Death taxes, the Conservative manifesto, and the changing politics of intergenerational fairness

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Shared Growth

Today we got sight of the Conservative Party’s Theresa May’s manifesto. Just two short years since the last Tory manifesto was presented to the British public, this 2017 offering is a very different beast. The personality shift is all too obvious as Mayism well and truly buries the Cameron/Osborne era of combining rhetorical focus on … Continued

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Labour’s manifesto: let’s focus on the big choices not the small change

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Fiscal Choices

Labour’s manifesto is a big deal, in the simple sense that it has a lot of stuff in it. Nationalising this, nationalising that. Scrapping tuition fees. Borrowing billions for investment. Higher taxes, from corporation tax to financial transactions and on those earning over £80,000. More spending on health, social care, schools, and childcare. Oh, and … Continued

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A history lesson: from pay packets to election results

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Wages & Income

This is a very odd election. Conservatives talking about building, rather than selling, council homes. Tony Blair and Jeremy Corbyn sharing a campaign slogan. Stepping back from the campaign itself, even the existence of the election is an odd bit of political economy for one big reason: a British Prime Minister has chosen to go … Continued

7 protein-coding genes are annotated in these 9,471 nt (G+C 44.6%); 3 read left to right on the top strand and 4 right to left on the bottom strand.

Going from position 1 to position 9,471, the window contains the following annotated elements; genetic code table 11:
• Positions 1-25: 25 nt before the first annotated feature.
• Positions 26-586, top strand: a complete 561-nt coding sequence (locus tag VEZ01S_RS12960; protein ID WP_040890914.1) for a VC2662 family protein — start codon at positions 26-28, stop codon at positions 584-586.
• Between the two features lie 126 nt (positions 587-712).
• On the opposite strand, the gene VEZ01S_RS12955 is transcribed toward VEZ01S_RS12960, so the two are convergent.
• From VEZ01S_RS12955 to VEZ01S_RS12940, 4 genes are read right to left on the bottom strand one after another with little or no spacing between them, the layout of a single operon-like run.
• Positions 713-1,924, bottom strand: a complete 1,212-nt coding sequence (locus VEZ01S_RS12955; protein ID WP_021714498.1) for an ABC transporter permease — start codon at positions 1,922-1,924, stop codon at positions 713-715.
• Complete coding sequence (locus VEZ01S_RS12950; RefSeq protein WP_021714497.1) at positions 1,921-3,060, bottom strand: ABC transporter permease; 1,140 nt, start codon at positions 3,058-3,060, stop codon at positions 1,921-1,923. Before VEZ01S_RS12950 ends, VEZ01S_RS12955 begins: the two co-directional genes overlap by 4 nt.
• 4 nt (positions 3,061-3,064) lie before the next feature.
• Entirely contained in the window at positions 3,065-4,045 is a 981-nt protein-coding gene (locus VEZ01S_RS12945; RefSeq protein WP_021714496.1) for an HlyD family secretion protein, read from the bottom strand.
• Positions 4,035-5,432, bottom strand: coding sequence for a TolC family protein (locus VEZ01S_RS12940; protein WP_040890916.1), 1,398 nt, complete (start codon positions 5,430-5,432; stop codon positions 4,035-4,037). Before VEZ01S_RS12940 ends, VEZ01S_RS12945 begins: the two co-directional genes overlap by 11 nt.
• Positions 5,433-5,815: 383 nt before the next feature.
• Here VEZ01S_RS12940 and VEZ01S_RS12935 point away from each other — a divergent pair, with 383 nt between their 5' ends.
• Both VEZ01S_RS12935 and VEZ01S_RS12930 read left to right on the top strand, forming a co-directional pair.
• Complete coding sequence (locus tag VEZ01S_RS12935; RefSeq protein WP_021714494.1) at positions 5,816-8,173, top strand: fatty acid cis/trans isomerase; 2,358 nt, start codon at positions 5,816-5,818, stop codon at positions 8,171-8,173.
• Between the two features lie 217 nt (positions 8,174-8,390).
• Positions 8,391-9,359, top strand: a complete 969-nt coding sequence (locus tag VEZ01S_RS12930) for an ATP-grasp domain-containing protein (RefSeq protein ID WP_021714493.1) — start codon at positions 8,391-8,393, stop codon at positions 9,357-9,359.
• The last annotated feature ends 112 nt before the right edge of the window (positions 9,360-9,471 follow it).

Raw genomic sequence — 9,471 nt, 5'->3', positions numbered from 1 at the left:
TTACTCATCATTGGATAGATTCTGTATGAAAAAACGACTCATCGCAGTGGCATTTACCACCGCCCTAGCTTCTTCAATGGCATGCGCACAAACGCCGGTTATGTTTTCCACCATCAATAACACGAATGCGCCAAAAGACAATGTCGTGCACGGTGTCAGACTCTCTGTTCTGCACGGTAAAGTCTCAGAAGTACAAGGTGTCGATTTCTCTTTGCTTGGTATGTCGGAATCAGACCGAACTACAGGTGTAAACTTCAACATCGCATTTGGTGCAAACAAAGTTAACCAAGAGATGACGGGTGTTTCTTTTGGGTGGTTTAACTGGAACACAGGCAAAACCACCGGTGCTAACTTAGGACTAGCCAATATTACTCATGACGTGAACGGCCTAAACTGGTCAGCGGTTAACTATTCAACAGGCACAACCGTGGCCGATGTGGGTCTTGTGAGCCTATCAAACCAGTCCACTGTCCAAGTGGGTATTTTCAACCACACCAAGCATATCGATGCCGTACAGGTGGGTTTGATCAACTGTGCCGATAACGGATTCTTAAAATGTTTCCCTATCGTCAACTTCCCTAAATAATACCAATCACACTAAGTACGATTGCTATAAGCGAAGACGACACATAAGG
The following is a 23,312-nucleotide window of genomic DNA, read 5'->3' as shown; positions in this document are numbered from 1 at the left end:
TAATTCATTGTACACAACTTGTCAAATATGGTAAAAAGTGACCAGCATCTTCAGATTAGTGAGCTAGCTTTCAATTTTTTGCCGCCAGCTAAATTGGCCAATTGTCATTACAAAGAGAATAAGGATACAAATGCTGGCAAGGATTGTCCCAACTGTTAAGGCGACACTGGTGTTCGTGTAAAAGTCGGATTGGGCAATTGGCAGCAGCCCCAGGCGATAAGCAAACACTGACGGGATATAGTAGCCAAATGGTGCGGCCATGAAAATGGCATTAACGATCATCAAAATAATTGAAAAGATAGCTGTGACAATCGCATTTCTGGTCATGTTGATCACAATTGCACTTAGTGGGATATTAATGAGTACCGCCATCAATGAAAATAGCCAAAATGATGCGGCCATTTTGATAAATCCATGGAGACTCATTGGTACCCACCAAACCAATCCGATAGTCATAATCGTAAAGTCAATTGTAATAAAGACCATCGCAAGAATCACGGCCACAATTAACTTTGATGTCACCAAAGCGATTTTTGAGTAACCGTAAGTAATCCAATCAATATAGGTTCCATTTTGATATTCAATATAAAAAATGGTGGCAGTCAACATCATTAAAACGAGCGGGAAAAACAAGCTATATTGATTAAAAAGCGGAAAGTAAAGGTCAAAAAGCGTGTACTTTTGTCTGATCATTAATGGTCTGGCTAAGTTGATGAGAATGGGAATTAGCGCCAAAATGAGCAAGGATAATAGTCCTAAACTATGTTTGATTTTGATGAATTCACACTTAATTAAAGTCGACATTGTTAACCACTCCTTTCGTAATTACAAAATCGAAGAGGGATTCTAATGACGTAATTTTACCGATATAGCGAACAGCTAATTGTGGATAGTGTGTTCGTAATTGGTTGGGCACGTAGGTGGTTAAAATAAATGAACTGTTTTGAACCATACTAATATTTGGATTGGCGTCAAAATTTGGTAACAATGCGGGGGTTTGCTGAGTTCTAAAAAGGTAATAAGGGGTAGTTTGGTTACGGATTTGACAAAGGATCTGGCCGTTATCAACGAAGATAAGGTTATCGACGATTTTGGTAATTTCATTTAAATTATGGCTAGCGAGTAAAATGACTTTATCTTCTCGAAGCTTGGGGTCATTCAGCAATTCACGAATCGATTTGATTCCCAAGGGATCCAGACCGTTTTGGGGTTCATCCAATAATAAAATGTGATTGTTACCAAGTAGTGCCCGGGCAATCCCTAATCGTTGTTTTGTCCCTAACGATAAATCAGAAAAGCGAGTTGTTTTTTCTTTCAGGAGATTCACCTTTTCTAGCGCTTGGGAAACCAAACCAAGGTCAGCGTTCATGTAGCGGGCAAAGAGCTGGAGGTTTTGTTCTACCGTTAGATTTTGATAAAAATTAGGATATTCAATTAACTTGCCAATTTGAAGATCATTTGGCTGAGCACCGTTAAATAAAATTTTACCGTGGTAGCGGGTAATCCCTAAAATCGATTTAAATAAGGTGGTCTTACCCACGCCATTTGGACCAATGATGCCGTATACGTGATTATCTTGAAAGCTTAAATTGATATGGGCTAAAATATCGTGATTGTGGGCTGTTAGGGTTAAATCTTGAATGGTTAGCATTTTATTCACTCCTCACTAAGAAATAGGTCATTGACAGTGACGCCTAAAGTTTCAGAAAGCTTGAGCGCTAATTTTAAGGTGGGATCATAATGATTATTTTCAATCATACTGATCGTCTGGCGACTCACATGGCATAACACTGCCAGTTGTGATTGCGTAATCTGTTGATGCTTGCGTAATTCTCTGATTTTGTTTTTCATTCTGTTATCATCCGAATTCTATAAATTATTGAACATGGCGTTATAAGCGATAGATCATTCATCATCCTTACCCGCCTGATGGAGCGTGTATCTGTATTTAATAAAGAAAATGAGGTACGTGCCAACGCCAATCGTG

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Walking the walk on backing low and middle income households

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Fiscal Choices

Manifestos matter. Not so much because they change the results of elections (they don’t). They matter both because they do determine much of what parties do when they actually win, and because they tell you a lot about where a party stands at a given point in time – what they see the big challenges facing … Continued

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Let’s talk about tax

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Welfare & Tax Reform

Something unusual is happening in this general election campaign. Everyone is talking about raising taxes. Last Sunday Theresa May told Britain she wouldn’t be repeating David Cameron’s mistake of ruling out ever raising any of National Insurance, income tax or VAT. Before that Labour’s Shadow Chancellor, John McDonnell, had hinted that people earning over £70-£80,000 … Continued

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